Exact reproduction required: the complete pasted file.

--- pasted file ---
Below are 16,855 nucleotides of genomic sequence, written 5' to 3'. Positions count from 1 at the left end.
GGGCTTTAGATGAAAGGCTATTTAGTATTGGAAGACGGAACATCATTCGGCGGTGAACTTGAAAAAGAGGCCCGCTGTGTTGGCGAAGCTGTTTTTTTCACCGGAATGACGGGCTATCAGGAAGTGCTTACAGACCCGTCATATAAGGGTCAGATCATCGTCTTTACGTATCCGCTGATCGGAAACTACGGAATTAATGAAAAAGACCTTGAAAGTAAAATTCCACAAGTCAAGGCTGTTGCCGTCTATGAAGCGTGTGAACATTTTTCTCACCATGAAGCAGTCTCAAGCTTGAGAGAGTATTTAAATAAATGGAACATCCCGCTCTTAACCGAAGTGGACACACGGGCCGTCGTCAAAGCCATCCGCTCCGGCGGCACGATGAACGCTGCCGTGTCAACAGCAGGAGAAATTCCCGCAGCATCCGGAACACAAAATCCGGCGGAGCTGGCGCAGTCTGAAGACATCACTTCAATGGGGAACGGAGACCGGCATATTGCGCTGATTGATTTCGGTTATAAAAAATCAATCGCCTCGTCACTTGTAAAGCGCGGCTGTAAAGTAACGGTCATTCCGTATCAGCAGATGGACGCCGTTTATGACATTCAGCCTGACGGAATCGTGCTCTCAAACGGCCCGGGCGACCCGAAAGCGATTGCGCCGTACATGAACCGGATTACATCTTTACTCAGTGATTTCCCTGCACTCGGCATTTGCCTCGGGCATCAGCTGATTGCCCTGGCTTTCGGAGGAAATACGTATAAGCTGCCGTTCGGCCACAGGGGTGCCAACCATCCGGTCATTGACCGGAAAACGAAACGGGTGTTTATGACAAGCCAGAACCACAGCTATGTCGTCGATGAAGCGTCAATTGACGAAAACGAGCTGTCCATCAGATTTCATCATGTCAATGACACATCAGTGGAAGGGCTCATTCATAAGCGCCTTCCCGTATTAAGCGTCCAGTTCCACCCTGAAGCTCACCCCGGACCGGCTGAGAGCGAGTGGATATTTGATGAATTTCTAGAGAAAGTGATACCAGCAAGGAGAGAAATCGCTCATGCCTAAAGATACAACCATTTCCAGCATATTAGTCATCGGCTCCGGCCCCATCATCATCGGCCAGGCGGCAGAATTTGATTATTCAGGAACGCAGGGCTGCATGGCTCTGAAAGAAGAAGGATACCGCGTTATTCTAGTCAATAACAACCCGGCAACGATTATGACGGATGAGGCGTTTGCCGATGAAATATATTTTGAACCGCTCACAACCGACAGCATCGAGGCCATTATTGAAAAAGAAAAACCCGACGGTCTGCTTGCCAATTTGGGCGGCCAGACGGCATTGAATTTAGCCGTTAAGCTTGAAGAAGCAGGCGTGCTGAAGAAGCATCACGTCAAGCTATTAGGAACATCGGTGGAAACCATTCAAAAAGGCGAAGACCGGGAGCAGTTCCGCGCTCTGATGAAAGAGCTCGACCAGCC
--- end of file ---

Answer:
Below are 16,855 nucleotides of genomic sequence, written 5' to 3'. Positions count from 1 at the left end.
GGGCTTTAGATGAAAGGCTATTTAGTATTGGAAGACGGAACATCATTCGGCGGTGAACTTGAAAAAGAGGCCCGCTGTGTTGGCGAAGCTGTTTTTTTCACCGGAATGACGGGCTATCAGGAAGTGCTTACAGACCCGTCATATAAGGGTCAGATCATCGTCTTTACGTATCCGCTGATCGGAAACTACGGAATTAATGAAAAAGACCTTGAAAGTAAAATTCCACAAGTCAAGGCTGTTGCCGTCTATGAAGCGTGTGAACATTTTTCTCACCATGAAGCAGTCTCAAGCTTGAGAGAGTATTTAAATAAATGGAACATCCCGCTCTTAACCGAAGTGGACACACGGGCCGTCGTCAAAGCCATCCGCTCCGGCGGCACGATGAACGCTGCCGTGTCAACAGCAGGAGAAATTCCCGCAGCATCCGGAACACAAAATCCGGCGGAGCTGGCGCAGTCTGAAGACATCACTTCAATGGGGAACGGAGACCGGCATATTGCGCTGATTGATTTCGGTTATAAAAAATCAATCGCCTCGTCACTTGTAAAGCGCGGCTGTAAAGTAACGGTCATTCCGTATCAGCAGATGGACGCCGTTTATGACATTCAGCCTGACGGAATCGTGCTCTCAAACGGCCCGGGCGACCCGAAAGCGATTGCGCCGTACATGAACCGGATTACATCTTTACTCAGTGATTTCCCTGCACTCGGCATTTGCCTCGGGCATCAGCTGATTGCCCTGGCTTTCGGAGGAAATACGTATAAGCTGCCGTTCGGCCACAGGGGTGCCAACCATCCGGTCATTGACCGGAAAACGAAACGGGTGTTTATGACAAGCCAGAACCACAGCTATGTCGTCGATGAAGCGTCAATTGACGAAAACGAGCTGTCCATCAGATTTCATCATGTCAATGACACATCAGTGGAAGGGCTCATTCATAAGCGCCTTCCCGTATTAAGCGTCCAGTTCCACCCTGAAGCTCACCCCGGACCGGCTGAGAGCGAGTGGATATTTGATGAATTTCTAGAGAAAGTGATACCAGCAAGGAGAGAAATCGCTCATGCCTAAAGATACAACCATTTCCAGCATATTAGTCATCGGCTCCGGCCCCATCATCATCGGCCAGGCGGCAGAATTTGATTATTCAGGAACGCAGGGCTGCATGGCTCTGAAAGAAGAAGGATACCGCGTTATTCTAGTCAATAACAACCCGGCAACGATTATGACGGATGAGGCGTTTGCCGATGAAATATATTTTGAACCGCTCACAACCGACAGCATCGAGGCCATTATTGAAAAAGAAAAACCCGACGGTCTGCTTGCCAATTTGGGCGGCCAGACGGCATTGAATTTAGCCGTTAAGCTTGAAGAAGCAGGCGTGCTGAAGAAGCATCACGTCAAGCTATTAGGAACATCGGTGGAAACCATTCAAAAAGGCGAAGACCGGGAGCAGTTCCGCGCTCTGATGAAAGAGCTCGACCAGCC